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The Voice of the DBA

Steve Jones is the editor of SQLServerCentral.com and visits a wide variety of data related topics in his daily editorial. Steve has spent years working as a DBA and general purpose Windows administrator, primarily working with SQL Server since it was ported from Sybase in 1990. You can follow Steve on Twitter at twitter.com/way0utwest

Cleaner Code Demos – Speaker Hints

Recently I had the privilege of watching Paul Randal and Kimberly Tripp present (separately) at SQL Server Connections. If you have never seen them talk I would highly recommend you make time if you are ever at an event with them. They do a fantastic job.

In any case, they used SSMS quite regularly to show how various things worked in SQL Server. The thing that struck my quite quickly was the easy in which I could see what they were doing, and they could also track where they were in a large complex script.

Typically when I see someone using Management Studio to present it looks like this:

SSMS_present_1

Granted, this is small, but when it’s projected on a screen, it’s not likely to be much better. The important stuff, the query, and the results, are actually a little hard to see.

When I watched Kimberly do this, I saw this for the query:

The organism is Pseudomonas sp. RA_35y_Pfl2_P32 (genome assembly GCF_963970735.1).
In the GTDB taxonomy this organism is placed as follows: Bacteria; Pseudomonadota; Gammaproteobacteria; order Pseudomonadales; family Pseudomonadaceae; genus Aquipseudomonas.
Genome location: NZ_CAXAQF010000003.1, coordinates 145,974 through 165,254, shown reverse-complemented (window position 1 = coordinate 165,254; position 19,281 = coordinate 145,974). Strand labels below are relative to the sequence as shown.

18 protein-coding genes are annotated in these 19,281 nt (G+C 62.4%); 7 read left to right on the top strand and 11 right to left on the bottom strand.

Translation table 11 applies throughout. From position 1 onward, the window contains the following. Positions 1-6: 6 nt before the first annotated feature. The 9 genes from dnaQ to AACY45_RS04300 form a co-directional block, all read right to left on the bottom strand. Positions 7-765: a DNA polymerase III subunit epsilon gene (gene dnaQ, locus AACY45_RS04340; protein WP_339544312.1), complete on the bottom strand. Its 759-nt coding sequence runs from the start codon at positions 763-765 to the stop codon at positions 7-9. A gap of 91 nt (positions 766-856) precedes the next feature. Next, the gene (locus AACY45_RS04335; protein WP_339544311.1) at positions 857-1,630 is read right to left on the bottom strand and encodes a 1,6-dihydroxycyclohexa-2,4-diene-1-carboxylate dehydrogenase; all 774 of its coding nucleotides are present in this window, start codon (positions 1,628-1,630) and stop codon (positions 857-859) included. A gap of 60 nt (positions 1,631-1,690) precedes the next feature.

SSMS_present_2

With this appearing after execution

SSMS_present_3

A couple things to notice here. First, under the main tab, in this case for SQLQuery1.sql, there are two sub tabs. One is the editor, so you can see lots of code (at font size 12). The other is the results, and when I execute a query, SSMS automatically switches to the results tab.

However not only do I have results, but I also have the query at the top. That easily lets me determine what I’ve just run. When you’re doing a few things, either on stage or at work, having the query shown is very, very handy.

How To Set This Up

First, auto hide the Object Explorer and save yourself some space. You can get the menu below by clicking the little triangle in the Object Explorer header bar.

SSMS_present_4

First let’s set up results. I would change the results to text by right clicking in the query window:

SSMS_present_7

Next, you want to go to the Query menu, and select the Query Options item. In this dialog, there are a few things to configure. First is the results item. Choose text and check the these three items:

  • Include the query in the result set
  • Display Results in a Separate Tab
  • Switch to results tab after the query executes

SSMS_present_8  

Then you want to up the font so things are easier to read. I do this first in the Text Editor (see the drop down at the top)

SSMS_present_6

Then do this for the text results, changing the drop down again.

SSMS_present_5

Now when you run a query, you’ll automatically switch over to a screen that is easier to read on a projector. And you’ll see the query you just ran, so it’s easier to keep track of where you are in your presentation.

I actually like these settings so much, I use them for any work I do in SSMS.

Comments

Posted by ThomasLL on 17 November 2010

I tried this in the last week to practice before tonights SSUG in Baton Rouge. I works well, except when you are using SET commands of DBCC commands.

If your script is long, many executable items, you are constantly switching back and forth. This might throw the attendees off.

I am going to try it tonight and see what happens.

Thomas

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